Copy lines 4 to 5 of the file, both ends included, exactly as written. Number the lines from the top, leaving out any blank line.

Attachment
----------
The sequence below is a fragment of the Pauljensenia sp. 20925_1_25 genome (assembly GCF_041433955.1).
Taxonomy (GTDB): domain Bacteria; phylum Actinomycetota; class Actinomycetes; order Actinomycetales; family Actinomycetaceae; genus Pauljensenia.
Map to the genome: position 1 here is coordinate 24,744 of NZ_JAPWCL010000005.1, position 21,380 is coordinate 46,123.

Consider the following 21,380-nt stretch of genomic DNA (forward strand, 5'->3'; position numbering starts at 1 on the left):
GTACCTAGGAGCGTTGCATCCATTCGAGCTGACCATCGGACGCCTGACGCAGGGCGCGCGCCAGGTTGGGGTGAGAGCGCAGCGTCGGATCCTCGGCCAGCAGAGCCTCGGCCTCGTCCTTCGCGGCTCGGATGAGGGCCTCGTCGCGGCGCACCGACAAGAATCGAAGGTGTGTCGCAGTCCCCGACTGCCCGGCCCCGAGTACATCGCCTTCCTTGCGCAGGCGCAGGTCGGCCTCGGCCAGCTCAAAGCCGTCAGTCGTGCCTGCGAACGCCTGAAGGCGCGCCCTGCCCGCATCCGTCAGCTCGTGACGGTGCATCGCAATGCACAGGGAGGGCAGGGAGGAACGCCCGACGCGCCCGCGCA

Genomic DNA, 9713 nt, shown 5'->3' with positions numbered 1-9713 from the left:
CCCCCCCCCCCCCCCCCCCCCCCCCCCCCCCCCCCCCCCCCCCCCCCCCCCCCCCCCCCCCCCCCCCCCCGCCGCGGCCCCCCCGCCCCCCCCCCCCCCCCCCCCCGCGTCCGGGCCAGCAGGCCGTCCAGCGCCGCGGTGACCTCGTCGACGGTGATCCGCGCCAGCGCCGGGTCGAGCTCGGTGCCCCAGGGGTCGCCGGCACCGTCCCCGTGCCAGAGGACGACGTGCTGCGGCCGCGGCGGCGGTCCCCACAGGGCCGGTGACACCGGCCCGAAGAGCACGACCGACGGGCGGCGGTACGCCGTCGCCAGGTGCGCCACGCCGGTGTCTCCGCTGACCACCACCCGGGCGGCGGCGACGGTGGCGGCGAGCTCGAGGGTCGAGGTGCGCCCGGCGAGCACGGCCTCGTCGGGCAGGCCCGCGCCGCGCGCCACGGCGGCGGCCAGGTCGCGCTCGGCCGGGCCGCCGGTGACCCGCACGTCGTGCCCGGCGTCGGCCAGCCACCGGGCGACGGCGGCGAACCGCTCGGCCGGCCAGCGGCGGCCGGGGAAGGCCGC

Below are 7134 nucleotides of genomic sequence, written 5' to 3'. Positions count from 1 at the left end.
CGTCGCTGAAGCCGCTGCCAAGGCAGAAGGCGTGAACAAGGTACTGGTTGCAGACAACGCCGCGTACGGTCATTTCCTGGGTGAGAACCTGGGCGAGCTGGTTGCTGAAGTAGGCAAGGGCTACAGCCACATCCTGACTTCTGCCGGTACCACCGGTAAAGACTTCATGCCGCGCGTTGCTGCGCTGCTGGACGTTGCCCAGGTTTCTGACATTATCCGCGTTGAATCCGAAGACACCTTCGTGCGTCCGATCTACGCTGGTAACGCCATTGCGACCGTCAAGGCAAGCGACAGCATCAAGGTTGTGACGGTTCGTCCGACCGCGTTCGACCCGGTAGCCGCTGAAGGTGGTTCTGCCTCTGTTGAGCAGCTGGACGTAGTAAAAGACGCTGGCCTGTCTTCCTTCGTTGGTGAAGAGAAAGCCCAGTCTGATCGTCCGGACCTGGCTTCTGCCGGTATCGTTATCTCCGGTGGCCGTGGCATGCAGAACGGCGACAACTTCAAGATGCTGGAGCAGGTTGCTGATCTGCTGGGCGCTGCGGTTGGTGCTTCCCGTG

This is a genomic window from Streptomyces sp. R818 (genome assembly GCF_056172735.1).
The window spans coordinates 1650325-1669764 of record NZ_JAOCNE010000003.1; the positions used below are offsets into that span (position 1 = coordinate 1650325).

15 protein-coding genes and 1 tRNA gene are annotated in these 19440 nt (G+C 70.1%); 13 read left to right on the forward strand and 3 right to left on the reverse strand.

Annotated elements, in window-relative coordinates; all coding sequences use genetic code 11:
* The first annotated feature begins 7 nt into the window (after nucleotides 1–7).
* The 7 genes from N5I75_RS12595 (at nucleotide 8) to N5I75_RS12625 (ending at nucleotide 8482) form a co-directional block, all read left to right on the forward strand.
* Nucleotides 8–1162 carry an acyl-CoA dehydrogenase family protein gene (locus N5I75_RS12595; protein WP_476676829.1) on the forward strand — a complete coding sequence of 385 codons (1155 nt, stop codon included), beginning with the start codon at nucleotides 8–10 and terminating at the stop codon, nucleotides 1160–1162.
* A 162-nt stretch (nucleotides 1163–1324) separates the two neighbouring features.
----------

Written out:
Consider the following 21,380-nt stretch of genomic DNA (forward strand, 5'->3'; position numbering starts at 1 on the left):
GTACCTAGGAGCGTTGCATCCATTCGAGCTGACCATCGGACGCCTGACGCAGGGCGCGCGCCAGGTTGGGGTGAGAGCGCAGCGTCGGATCCTCGGCCAGCAGAGCCTCGGCCTCGTCCTTCGCGGCTCGGATGAGGGCCTCGTCGCGGCGCACCGACAAGAATCGAAGGTGTGTCGCAGTCCCCGACTGCCCGGCCCCGAGTACATCGCCTTCCTTGCGCAGGCGCAGGTCGGCCTCGGCCAGCTCAAAGCCGTCAGTCGTGCCTGCGAACGCCTGAAGGCGCGCCCTGCCCGCATCCGTCAGCTCGTGACGGTGCATCGCAATGCACAGGGAGGGCAGGGAGGAACGCCCGACGCGCCCGCGCA